Blank white screens in Google Chrome, the tech giant's popular browsers, left many IT administrators and users confused recently.
It turned out that Google did a silent "experimental" change.
This left users accessing Chrome through virtual machine environments — like Citrix — bewildered as they kept seeing white screens on open Chrome tabs.
This blocked access to the browser, leaving it totally unresponsive.
The Verge, a multimedia content platform, reported that the experiment left many IT administrators in a tizzy, too. Many businesses typically manage and control Chrome updates.
Google later revealed it had launched an “experiment” on stable versions of Chrome. It admitted them that this changed the browser’s behaviour.
The experiment was made "quietly", without IT administrators or users being warned beforehand.
Google had simply flipped the switch on a flag to enable a new "WebContents Occlusion" feature that’s designed to suspend Chrome tabs when you move other apps on top of them and reduce resource usage when the browser isn’t in use.
“The experiment / flag has been on in beta for ~5 months,” explained David Bienvenu, a software engineer at Google, in a Chromium bug thread.
“It was turned on for stable (e.g., m77, m78) via an experiment that was pushed to released Chrome Tuesday (November 12) morning. Prior to that, it had been on for about one percent of M77 and M78 users for a month with no reports of issues, unfortunately.”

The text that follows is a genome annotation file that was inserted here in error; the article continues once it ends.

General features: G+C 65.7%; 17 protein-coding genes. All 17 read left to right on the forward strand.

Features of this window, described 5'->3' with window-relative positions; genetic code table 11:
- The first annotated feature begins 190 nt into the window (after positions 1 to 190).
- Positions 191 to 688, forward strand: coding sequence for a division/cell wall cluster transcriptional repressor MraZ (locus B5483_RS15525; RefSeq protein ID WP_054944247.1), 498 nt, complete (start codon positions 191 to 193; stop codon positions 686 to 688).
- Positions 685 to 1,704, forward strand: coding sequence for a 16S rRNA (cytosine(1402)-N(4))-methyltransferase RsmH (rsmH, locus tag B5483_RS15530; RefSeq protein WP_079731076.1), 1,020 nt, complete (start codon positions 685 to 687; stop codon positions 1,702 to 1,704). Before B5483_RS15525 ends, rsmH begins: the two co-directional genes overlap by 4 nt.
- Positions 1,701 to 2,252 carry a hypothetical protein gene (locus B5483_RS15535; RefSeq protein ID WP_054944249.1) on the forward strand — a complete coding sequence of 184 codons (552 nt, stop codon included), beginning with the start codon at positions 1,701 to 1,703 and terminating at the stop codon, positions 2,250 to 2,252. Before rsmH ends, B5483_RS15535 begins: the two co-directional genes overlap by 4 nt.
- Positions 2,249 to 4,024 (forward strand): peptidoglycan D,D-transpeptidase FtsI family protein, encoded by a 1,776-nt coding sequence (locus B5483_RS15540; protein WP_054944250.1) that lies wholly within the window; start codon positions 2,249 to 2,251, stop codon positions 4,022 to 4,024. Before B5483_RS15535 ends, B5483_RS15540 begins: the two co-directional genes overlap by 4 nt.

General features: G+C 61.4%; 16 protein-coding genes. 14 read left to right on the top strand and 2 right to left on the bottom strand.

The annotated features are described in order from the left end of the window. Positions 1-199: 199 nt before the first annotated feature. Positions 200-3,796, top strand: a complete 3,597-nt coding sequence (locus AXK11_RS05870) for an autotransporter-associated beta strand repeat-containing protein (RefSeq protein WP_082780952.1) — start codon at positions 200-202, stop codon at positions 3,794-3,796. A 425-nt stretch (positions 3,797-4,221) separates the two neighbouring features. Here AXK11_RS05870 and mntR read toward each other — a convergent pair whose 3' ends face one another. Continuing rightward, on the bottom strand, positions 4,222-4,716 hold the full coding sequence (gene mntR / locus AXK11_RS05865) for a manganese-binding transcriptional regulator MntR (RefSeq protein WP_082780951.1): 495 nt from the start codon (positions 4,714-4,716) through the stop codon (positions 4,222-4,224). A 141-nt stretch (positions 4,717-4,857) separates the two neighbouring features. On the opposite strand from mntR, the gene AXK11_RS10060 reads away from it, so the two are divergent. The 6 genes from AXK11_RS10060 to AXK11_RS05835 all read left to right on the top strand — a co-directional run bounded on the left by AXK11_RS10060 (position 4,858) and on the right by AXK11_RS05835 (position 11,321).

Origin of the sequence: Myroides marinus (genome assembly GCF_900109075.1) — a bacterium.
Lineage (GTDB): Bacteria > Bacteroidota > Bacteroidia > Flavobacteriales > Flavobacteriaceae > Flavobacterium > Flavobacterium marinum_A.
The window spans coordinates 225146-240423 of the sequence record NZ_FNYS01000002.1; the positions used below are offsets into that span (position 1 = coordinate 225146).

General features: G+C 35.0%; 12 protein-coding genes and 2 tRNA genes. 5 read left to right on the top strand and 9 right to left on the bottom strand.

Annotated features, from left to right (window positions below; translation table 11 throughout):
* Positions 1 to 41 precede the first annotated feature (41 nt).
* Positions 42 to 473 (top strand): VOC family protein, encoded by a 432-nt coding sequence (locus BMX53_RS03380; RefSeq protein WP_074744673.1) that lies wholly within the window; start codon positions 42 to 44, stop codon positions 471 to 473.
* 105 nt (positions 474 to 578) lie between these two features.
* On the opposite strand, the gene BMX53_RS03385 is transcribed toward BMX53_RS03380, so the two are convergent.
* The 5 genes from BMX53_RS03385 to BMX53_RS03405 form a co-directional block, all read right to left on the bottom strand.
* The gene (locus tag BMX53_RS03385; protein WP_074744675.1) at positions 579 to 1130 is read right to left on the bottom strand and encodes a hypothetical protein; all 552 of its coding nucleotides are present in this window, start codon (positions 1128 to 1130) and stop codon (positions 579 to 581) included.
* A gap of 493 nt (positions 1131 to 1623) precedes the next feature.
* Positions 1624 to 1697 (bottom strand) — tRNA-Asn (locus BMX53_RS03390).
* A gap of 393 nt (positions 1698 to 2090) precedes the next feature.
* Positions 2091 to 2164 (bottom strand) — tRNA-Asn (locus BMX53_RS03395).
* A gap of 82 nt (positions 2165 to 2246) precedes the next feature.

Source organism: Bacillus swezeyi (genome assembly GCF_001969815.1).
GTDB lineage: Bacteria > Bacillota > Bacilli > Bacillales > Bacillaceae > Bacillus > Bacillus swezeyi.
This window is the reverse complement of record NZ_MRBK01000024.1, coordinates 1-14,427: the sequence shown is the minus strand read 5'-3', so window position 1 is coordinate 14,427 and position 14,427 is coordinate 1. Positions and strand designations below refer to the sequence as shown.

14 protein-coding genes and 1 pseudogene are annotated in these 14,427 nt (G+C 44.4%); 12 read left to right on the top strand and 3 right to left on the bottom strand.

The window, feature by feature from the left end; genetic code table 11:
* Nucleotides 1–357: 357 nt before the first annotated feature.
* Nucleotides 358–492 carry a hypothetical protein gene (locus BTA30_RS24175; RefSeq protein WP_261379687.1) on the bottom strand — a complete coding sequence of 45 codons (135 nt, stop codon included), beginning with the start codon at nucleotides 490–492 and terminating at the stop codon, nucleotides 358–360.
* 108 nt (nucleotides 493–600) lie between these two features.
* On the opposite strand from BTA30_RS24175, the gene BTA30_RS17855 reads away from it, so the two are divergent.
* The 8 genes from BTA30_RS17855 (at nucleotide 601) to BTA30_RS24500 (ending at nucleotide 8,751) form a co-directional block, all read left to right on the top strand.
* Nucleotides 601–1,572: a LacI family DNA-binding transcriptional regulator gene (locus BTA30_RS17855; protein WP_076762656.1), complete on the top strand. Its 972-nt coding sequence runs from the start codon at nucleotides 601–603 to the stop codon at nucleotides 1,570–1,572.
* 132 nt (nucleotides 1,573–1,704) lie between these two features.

Late on Thursday night (November 14), after reports from businesses with thousands of users affected, Google rolled back the change.
“I’ll rollback the launch of this experiment and try to figure out how to deal with Citrix,” noted Bienvenu in the bug thread.
In a statement to The Verge, Google confirmed the testing and rollout of this feature. They also apologised for the issues caused:
"If Chrome on Windows is displaying blank pages, restart Chrome. On the next start, this feature will be disabled.
We also want to provide an explanation of how this change was rolled out. For some features, Chrome uses a gradual rollout process that happens more slowly than the main rollout. This allows us to quickly revert a change if we discover a bug that wasn’t uncovered in prior testing.
Once we received reports of the problem, we were able to revert it immediately. We sincerely apologize for the disruption this caused.”